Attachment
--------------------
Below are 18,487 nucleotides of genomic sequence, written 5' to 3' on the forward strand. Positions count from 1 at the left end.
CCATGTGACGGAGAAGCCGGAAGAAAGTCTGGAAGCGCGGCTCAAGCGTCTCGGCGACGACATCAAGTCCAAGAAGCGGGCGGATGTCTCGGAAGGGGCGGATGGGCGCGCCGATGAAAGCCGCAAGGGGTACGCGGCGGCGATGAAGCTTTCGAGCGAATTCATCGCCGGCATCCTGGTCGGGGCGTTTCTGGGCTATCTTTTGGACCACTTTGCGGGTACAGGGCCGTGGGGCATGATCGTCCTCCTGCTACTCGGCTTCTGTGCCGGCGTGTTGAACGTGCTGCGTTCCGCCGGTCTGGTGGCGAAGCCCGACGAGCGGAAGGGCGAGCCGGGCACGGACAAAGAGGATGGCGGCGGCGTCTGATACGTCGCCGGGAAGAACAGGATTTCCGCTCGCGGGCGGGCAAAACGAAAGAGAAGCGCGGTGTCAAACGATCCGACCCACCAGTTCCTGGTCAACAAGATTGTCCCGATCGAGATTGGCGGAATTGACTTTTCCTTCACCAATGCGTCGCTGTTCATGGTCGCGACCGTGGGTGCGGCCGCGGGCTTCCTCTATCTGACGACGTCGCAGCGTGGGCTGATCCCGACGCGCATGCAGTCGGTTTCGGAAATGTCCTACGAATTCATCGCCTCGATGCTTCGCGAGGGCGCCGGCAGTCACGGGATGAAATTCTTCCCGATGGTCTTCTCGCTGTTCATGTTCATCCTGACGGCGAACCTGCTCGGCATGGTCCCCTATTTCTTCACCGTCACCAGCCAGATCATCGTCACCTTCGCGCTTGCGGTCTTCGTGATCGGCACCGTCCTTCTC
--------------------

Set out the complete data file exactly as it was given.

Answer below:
Below are 18,487 nucleotides of genomic sequence, written 5' to 3' on the forward strand. Positions count from 1 at the left end.
CCATGTGACGGAGAAGCCGGAAGAAAGTCTGGAAGCGCGGCTCAAGCGTCTCGGCGACGACATCAAGTCCAAGAAGCGGGCGGATGTCTCGGAAGGGGCGGATGGGCGCGCCGATGAAAGCCGCAAGGGGTACGCGGCGGCGATGAAGCTTTCGAGCGAATTCATCGCCGGCATCCTGGTCGGGGCGTTTCTGGGCTATCTTTTGGACCACTTTGCGGGTACAGGGCCGTGGGGCATGATCGTCCTCCTGCTACTCGGCTTCTGTGCCGGCGTGTTGAACGTGCTGCGTTCCGCCGGTCTGGTGGCGAAGCCCGACGAGCGGAAGGGCGAGCCGGGCACGGACAAAGAGGATGGCGGCGGCGTCTGATACGTCGCCGGGAAGAACAGGATTTCCGCTCGCGGGCGGGCAAAACGAAAGAGAAGCGCGGTGTCAAACGATCCGACCCACCAGTTCCTGGTCAACAAGATTGTCCCGATCGAGATTGGCGGAATTGACTTTTCCTTCACCAATGCGTCGCTGTTCATGGTCGCGACCGTGGGTGCGGCCGCGGGCTTCCTCTATCTGACGACGTCGCAGCGTGGGCTGATCCCGACGCGCATGCAGTCGGTTTCGGAAATGTCCTACGAATTCATCGCCTCGATGCTTCGCGAGGGCGCCGGCAGTCACGGGATGAAATTCTTCCCGATGGTCTTCTCGCTGTTCATGTTCATCCTGACGGCGAACCTGCTCGGCATGGTCCCCTATTTCTTCACCGTCACCAGCCAGATCATCGTCACCTTCGCGCTTGCGGTCTTCGTGATCGGCACCGTCCTTCTC